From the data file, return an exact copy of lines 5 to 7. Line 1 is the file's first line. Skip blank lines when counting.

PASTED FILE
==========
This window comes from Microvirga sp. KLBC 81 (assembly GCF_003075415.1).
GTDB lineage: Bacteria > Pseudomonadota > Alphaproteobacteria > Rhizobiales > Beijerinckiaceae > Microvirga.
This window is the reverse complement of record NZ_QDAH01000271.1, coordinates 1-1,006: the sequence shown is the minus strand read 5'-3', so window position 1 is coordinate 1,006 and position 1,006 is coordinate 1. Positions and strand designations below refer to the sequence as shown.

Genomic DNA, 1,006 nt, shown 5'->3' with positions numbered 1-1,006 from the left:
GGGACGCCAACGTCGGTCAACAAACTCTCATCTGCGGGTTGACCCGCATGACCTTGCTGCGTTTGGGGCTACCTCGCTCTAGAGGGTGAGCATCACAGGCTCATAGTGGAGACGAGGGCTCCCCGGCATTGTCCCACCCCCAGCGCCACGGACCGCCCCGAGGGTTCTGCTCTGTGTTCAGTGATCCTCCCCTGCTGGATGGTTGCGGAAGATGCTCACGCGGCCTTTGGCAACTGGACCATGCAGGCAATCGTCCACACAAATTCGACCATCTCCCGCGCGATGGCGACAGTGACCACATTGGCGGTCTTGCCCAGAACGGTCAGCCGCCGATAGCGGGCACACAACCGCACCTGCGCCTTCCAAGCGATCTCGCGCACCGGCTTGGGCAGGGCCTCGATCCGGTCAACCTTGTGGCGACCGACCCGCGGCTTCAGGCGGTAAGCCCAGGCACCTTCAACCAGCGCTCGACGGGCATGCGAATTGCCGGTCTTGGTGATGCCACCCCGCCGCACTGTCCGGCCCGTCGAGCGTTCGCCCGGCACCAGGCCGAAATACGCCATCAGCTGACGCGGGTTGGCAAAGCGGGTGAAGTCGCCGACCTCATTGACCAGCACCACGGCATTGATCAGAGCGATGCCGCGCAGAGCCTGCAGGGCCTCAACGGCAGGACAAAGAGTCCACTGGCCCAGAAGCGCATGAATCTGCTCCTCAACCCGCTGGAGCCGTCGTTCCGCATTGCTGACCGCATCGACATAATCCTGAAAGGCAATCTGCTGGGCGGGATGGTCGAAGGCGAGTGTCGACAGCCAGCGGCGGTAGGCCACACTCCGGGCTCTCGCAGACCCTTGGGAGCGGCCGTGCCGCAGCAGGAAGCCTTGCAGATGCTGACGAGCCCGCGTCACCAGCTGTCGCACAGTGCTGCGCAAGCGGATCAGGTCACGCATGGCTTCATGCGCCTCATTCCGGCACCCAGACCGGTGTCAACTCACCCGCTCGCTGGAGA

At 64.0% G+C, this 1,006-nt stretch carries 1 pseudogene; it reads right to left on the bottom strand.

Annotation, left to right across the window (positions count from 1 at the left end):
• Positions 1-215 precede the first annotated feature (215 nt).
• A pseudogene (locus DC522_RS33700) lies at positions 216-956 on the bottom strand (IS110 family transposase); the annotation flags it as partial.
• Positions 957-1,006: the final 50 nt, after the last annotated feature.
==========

GGGACGCCAACGTCGGTCAACAAACTCTCATCTGCGGGTTGACCCGCATGACCTTGCTGCGTTTGGGGCTACCTCGCTCTAGAGGGTGAGCATCACAGGCTCATAGTGGAGACGAGGGCTCCCCGGCATTGTCCCACCCCCAGCGCCACGGACCGCCCCGAGGGTTCTGCTCTGTGTTCAGTGATCCTCCCCTGCTGGATGGTTGCGGAAGATGCTCACGCGGCCTTTGGCAACTGGACCATGCAGGCAATCGTCCACACAAATTCGACCATCTCCCGCGCGATGGCGACAGTGACCACATTGGCGGTCTTGCCCAGAACGGTCAGCCGCCGATAGCGGGCACACAACCGCACCTGCGCCTTCCAAGCGATCTCGCGCACCGGCTTGGGCAGGGCCTCGATCCGGTCAACCTTGTGGCGACCGACCCGCGGCTTCAGGCGGTAAGCCCAGGCACCTTCAACCAGCGCTCGACGGGCATGCGAATTGCCGGTCTTGGTGATGCCACCCCGCCGCACTGTCCGGCCCGTCGAGCGTTCGCCCGGCACCAGGCCGAAATACGCCATCAGCTGACGCGGGTTGGCAAAGCGGGTGAAGTCGCCGACCTCATTGACCAGCACCACGGCATTGATCAGAGCGATGCCGCGCAGAGCCTGCAGGGCCTCAACGGCAGGACAAAGAGTCCACTGGCCCAGAAGCGCATGAATCTGCTCCTCAACCCGCTGGAGCCGTCGTTCCGCATTGCTGACCGCATCGACATAATCCTGAAAGGCAATCTGCTGGGCGGGATGGTCGAAGGCGAGTGTCGACAGCCAGCGGCGGTAGGCCACACTCCGGGCTCTCGCAGACCCTTGGGAGCGGCCGTGCCGCAGCAGGAAGCCTTGCAGATGCTGACGAGCCCGCGTCACCAGCTGTCGCACAGTGCTGCGCAAGCGGATCAGGTCACGCATGGCTTCATGCGCCTCATTCCGGCACCCAGACCGGTGTCAACTCACCCGCTCGCTGGAGA

At 64.0% G+C, this 1,006-nt stretch carries 1 pseudogene; it reads right to left on the bottom strand.

Annotation, left to right across the window (positions count from 1 at the left end):